DEDON’s MU range, conceived by Milan-based French designer Toan Nguyen, was designed for living spaces inside and out.  “MU offers a combination of sophisticated lightness and versatility to garden furniture through a range of sofas, day beds, benches, coffee tables and side tables. All elements are of different design and are available in sizes as varied as the functions they perform. Their slender and compact structures allow you to utilise them exactly as you wish.”  Jonkers suggests combining pieces with DEDON’s graphic DALA line of woven chairs and lighting in reds, blues and greens to give an eclectic, colourful look and feel.

French powerhouse Ligne Roset also offers furniture that is functional and beautiful and can be used in the house as well as the garden.  Its Passio chairs and couches from award-winning Parisian designer Philippe Nigro are sculptural and curvaceous, made with shiny, stainless silver frames and removable covers in neutral tones. 

British-based Gloster offers its Dansk line, which has a modern bent: teak and outdoor leather combine to create a suite of lounge chairs, dining chairs and tables fit for the finest of homes.

To add some bright colour and contrast, look at Missoni Home’s delectable Cordula Chaise Lounge, constructed of a steel frame with a seat made of thick cords in Missoni’s inimitable stripes of purple, blue, yellow and grey.  Offset this piece with the gorgeous Petal outdoor coffee table – think white daisies – from Knoll International.

According to interior designer Cromwell, even the smallest balconies can accommodate the latest in outdoor furniture – it’s all about making the most of your usable space. “Adding decking to a balcony to raise the floor to the same level as the interior space will make it an extension of the living area and make it feel bigger.  Don’t overclutter; choose a comfortable sofa or a small table with a few chairs.” 

For additional seating, try something portable. Mattias Stenberg made a splash at last year’s Milan Furniture Fair with his clever Carry On Stools for Offecct – the bold tones promise to add  a pop of colour to any garden.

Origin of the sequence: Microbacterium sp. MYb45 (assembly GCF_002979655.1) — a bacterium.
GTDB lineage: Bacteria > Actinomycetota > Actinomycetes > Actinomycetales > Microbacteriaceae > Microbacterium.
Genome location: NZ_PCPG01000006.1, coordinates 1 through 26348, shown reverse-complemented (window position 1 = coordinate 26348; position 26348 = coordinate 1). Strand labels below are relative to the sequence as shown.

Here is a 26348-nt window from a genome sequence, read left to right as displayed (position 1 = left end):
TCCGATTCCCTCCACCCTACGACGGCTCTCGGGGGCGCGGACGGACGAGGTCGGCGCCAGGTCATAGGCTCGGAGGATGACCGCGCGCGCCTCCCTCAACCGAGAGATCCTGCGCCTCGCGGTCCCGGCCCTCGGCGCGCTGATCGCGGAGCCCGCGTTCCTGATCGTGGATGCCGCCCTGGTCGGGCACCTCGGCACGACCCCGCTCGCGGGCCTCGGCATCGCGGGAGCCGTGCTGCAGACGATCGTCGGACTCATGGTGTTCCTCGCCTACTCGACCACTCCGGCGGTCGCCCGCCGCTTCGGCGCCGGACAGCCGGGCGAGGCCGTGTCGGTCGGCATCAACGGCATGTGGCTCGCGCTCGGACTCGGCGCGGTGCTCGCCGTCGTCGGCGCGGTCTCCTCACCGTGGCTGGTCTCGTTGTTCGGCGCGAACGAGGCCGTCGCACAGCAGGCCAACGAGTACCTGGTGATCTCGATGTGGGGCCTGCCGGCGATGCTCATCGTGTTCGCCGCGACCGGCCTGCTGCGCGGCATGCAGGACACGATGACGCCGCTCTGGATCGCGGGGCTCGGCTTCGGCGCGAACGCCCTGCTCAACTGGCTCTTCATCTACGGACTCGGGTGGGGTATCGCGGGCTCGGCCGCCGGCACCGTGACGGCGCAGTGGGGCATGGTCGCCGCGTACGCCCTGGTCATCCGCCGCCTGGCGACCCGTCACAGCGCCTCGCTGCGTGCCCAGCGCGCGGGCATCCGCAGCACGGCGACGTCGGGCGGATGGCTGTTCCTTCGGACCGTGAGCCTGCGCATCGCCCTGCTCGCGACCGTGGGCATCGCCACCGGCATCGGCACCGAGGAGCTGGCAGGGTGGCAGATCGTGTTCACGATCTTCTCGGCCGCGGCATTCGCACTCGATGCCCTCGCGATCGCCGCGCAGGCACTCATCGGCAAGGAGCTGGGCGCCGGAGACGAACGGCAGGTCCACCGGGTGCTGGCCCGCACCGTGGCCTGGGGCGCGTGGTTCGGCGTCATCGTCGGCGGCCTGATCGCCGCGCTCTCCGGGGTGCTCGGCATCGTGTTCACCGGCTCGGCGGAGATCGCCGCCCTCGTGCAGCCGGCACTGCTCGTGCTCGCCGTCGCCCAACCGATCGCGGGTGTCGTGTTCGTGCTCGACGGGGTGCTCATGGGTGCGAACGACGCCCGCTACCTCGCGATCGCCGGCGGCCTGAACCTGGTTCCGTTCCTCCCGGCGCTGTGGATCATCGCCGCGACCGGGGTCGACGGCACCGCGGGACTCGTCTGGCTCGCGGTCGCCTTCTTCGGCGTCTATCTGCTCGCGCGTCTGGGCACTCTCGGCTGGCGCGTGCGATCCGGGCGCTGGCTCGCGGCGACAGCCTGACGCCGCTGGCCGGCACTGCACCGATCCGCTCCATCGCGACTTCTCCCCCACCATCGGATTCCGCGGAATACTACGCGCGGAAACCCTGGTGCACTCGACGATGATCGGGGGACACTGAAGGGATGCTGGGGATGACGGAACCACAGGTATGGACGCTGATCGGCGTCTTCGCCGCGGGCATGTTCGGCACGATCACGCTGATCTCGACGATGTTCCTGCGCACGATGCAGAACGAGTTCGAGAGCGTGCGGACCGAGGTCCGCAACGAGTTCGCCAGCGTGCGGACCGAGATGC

No room would be complete without a little mood lighting, and balconies offer the perfect opportunity to add a bit of luxury with an outdoor chandelier. Fatboy’s RockCoco chandelier by Amsterdam-based designers DeMakersVan is a combination of Louis XV meets rock ‘n’ roll, and is cleverly designed from polycarbonate rather than crystal, giving it a tough, modern edge.  And it doesn’t just look good, it’s also weatherproof, dirt- and moisture-repellant, and is easy to clean.

For something more rustic, Oka’s Centuri lantern is made of strips of birch and painted white to create a large, three-dimensional star.  For lighting you can use on special occasions, try paper lanterns from Ikea – string them across your outdoor space or on overhanging branches. Wind LED fairy lights along the string to add softer light, or simply cover the area in tea lights and scented candles to create a romantic ambience.

To help keep enclosed outdoor spaces cool and green for summer dinner parties, invest in one of the season’s major trends: a lush, vertical garden wall.  Companies such as Woolly Pocket in the US provide living wall planters – small tanks that are fastened to a wall and filled with green foliage.  Choose vines, ferns or ficuses that will spill over the edge of the box, making it invisible. 

DEDON’s Green portable room divider is like a modern-day trellis. Complete with ceramic pots, it’s easy to grow your favourite blooms and move them around to section off your garden or balcony space. 

For a simpler option, fill plain white pots with local beauties like orchids and jonquils, or use large vases, storage jars, glass cloches and the like to create terrariums. Fill them with ferns and vines – plants that love the warm, humid weather. Then sit back and enjoy the outdoors, Hong Kong style.

Share

For unlimited access to:

SCMP.com SCMP Tablet Edition SCMP Mobile Edition 10-year news archive
 
 

 

 
 
 
 
 

Login

SCMP.com Account

or